DETROIT -- The Tigers still have a comfortable lead in the AL Central, and the odds are overwhelming that they will be playing baseball in October for the third straight season.
Thursday, though, they looked more like refugees from a World War II movie than a championship-caliber baseball team. Justin Verlander couldn't pitch, Austin Jackson couldn't catch and Miguel Cabrera's injuries had gotten to the point where he was bleeding through his uniform. Not a trickle of blood, like Curt Schilling's famous sock, but something that looked like a battle wound.
The Tigers were still able to make the game close against the hapless Twins -- Jackson's three-run homer helped Detroit overcome a 6-2 deficit, and they had the winning run on base in the ninth -- but Minnesota walked out of Comerica Park with a 7-6 victory and a 2-1 win in the three-game series.
The worst part for the Tigers is that Verlander took a step back after it finally looked like he was ready to end a three-month slump. He came into the game having only allowed eight runs in his last four starts, and he was facing his favorite team, but bad pitches and bloopers meant he got a no-decision after allowing six runs in seven innings.
"Today was tough," he said. "I'd say frustrating was a good word for it."
Verlander's record remains 12-9, but even he isn't sure how it is that good after putting together a 4.45 ERA in his last 20 starts.
"It has been a real grind for me all season," he said. "It's been a real battle. When you look at my numbers and then look at my record (12-9), you realize it could be a lot worse."
The Tigers ace thought he had fixed the latest mechanical flaw, but on Thursday, he struggled badly against a division rival that hasn't beaten him in over four years.
"We just battled and battled against him, and we were finally able to get some runs against him," said Twins manager Ron Gardenhire, who has never hidden his admiration for Verlander. "At some point, you think he's going to run out of gas and you'll really get to him, but that man is tireless. No matter what you do against him, he just keeps coming after you."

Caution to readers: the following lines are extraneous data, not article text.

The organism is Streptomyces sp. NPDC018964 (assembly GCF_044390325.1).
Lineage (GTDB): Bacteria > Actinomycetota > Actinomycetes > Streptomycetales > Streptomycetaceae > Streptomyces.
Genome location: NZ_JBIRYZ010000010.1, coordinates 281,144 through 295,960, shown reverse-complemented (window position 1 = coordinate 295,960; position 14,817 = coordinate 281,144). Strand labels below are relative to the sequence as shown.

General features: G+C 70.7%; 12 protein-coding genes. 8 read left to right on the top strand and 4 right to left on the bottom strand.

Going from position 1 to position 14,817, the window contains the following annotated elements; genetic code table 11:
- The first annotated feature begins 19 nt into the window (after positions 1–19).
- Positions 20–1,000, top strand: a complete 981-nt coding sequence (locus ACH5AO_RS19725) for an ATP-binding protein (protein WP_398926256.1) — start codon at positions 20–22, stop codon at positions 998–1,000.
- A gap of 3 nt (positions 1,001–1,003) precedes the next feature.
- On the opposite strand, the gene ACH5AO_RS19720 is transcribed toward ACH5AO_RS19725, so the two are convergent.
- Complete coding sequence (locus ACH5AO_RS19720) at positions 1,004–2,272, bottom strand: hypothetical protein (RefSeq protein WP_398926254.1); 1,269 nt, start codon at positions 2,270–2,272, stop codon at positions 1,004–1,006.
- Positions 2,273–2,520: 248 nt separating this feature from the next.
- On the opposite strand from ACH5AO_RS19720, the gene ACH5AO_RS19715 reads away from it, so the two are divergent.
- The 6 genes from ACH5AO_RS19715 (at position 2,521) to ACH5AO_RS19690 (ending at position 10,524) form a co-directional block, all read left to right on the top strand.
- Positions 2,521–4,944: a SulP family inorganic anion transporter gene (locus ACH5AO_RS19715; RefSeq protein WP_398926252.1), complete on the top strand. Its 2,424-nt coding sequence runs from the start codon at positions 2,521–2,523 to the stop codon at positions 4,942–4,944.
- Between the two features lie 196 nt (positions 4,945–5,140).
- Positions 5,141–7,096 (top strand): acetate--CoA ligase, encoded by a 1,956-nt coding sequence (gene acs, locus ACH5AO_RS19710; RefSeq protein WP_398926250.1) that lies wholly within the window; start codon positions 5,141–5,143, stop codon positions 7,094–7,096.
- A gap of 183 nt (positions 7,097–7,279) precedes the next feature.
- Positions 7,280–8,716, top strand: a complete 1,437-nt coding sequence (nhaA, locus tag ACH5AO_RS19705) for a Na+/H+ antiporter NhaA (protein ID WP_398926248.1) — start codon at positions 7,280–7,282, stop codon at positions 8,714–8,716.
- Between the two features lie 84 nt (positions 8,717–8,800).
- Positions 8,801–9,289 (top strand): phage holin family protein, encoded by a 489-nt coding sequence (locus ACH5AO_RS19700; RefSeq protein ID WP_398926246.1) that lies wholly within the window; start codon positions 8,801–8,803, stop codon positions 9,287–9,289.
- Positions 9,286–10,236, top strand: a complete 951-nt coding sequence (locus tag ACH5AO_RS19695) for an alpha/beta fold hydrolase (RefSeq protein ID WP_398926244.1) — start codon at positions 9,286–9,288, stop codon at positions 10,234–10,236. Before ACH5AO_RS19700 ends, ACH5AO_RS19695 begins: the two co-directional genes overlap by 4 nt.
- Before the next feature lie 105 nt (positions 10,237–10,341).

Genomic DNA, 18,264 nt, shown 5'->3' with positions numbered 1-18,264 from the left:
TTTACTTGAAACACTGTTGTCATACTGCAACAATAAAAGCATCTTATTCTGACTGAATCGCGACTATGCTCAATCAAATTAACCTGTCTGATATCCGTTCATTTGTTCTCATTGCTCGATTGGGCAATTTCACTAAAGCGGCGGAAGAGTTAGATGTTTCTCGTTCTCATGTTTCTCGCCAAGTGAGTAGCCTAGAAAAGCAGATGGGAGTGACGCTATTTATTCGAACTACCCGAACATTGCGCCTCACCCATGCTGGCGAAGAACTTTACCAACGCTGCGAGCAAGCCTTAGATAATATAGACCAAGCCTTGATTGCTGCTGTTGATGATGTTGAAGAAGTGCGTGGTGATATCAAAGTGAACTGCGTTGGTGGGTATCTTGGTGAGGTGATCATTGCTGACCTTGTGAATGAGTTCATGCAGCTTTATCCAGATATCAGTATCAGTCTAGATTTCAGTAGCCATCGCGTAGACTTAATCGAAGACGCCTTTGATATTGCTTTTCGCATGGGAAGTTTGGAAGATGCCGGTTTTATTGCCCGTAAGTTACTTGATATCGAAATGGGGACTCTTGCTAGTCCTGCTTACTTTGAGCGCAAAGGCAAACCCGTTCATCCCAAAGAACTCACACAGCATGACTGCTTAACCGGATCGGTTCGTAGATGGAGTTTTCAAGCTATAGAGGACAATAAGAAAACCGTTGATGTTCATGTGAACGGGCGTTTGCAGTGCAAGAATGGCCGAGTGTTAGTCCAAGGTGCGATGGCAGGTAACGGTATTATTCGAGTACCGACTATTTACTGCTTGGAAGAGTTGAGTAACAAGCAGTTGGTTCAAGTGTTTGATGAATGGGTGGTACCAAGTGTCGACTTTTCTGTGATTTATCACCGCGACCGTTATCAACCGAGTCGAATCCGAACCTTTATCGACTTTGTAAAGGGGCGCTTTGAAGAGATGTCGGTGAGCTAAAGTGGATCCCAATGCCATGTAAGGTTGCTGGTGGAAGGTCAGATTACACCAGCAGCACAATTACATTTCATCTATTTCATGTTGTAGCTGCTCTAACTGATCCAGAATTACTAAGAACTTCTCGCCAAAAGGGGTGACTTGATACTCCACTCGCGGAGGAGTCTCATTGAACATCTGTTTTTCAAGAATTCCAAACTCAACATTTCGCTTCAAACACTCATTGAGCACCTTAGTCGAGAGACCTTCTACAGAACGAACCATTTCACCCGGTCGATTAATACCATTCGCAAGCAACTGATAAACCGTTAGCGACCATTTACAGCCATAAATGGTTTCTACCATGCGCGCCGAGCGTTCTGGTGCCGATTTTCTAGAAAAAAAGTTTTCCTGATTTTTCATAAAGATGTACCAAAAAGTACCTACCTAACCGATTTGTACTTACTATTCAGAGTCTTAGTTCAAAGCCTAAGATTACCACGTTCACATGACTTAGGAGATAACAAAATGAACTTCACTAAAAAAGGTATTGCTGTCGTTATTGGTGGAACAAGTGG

Cabrera had a chance to give Verlander a win in the sixth inning, moments after Jackson's game-tying homer. Cabrera came to the plate with two out and Torii Hunter on first. As the bloodstain grew on his knee, he struck out on a 3-2 pitch, then hobbled to his position at third base, looking for all the world like Oz's Tin Man after misplacing his oil can.
Luckily for the Tigers, their superstar hadn't added another injury to his growing collection -- he's currently playing through problems in his hip, back, stomach, knee and shin -- he had only ripped open a scab while diving for a ball. By the eighth inning, he was rebandaged, had switched to a fresh pair of pants and was back in business.
He drew a one-out walk in the ninth as the Tigers tried to tie the game off Twins closer Glen Perkins, and pinch-runner Don Kelly got to second when Prince Fielder singled, but Victor Martinez grounded into a game-ending double play.
How bad had things gotten for the Tigers? The reason the Twins had the 7-6 lead going into the ninth was that Detroit's most dependable fielder had misplayed what seemed like a routine line drive. With two out in the eighth and a runner on second, Minnesota's Chris Herrmann hit a ball just to Jackson's left.
Rightfielder Torii Hunter took one look at the liner and started heading for the dugout, only to turn around in horror when Jackson started staggering toward right-center.
"I thought it was three outs, so I started jogging in, and then I saw Jackson going like he was drunk," Hunter said. "It was ugly. It was so ugly."
Herrmann said he hit the ball with a lot of backspin, but he never imagined it was going to drop in. Instead, a combination of the spin and air currents turned a routine line drive into something that acted like Al Alburquerque's best slider.
"When it was hit, I thought it was a regular play in the gap," Jackson said. "I started running over there, and the ball just took off toward rightfield and veered down real hard."
As usual, Jackson didn't dive, fearing Herrmann would end up on third base if he missed. Instead, he tried to grab the ball off the top of the turf, and just couldn't hold on. Herrmann did stay at second, but Doug Bernier scored what turned out to be the winning run.
At the end of the season, Thursday's loss probably won't mean a thing, but it was certainly an ugly beast of a game.